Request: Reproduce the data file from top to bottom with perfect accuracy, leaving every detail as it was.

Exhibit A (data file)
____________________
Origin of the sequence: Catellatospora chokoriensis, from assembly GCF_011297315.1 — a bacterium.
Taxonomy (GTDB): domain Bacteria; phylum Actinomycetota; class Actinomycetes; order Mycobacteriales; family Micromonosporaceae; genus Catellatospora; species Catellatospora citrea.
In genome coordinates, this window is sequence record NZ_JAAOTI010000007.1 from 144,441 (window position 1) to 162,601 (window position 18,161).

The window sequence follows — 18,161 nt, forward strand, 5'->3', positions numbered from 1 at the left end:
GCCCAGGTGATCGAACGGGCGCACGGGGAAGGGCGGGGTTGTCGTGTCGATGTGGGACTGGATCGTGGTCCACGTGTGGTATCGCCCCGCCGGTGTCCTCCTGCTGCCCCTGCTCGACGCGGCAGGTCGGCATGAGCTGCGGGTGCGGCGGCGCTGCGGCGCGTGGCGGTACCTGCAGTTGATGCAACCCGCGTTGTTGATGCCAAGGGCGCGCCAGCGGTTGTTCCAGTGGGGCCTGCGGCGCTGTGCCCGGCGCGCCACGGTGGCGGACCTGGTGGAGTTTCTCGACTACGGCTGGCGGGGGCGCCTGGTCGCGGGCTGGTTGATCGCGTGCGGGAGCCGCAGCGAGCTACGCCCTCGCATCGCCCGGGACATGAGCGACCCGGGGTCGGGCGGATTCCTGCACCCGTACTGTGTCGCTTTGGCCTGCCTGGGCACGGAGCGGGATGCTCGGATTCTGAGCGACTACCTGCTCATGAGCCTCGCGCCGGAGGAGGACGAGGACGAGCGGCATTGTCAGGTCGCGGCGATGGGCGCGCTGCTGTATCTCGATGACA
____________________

Origin of the sequence: Catellatospora chokoriensis, from assembly GCF_011297315.1 — a bacterium.
Taxonomy (GTDB): domain Bacteria; phylum Actinomycetota; class Actinomycetes; order Mycobacteriales; family Micromonosporaceae; genus Catellatospora; species Catellatospora citrea.
In genome coordinates, this window is sequence record NZ_JAAOTI010000007.1 from 144,441 (window position 1) to 162,601 (window position 18,161).

The window sequence follows — 18,161 nt, forward strand, 5'->3', positions numbered from 1 at the left end:
GCCCAGGTGATCGAACGGGCGCACGGGGAAGGGCGGGGTTGTCGTGTCGATGTGGGACTGGATCGTGGTCCACGTGTGGTATCGCCCCGCCGGTGTCCTCCTGCTGCCCCTGCTCGACGCGGCAGGTCGGCATGAGCTGCGGGTGCGGCGGCGCTGCGGCGCGTGGCGGTACCTGCAGTTGATGCAACCCGCGTTGTTGATGCCAAGGGCGCGCCAGCGGTTGTTCCAGTGGGGCCTGCGGCGCTGTGCCCGGCGCGCCACGGTGGCGGACCTGGTGGAGTTTCTCGACTACGGCTGGCGGGGGCGCCTGGTCGCGGGCTGGTTGATCGCGTGCGGGAGCCGCAGCGAGCTACGCCCTCGCATCGCCCGGGACATGAGCGACCCGGGGTCGGGCGGATTCCTGCACCCGTACTGTGTCGCTTTGGCCTGCCTGGGCACGGAGCGGGATGCTCGGATTCTGAGCGACTACCTGCTCATGAGCCTCGCGCCGGAGGAGGACGAGGACGAGCGGCATTGTCAGGTCGCGGCGATGGGCGCGCTGCTGTATCTCGATGACA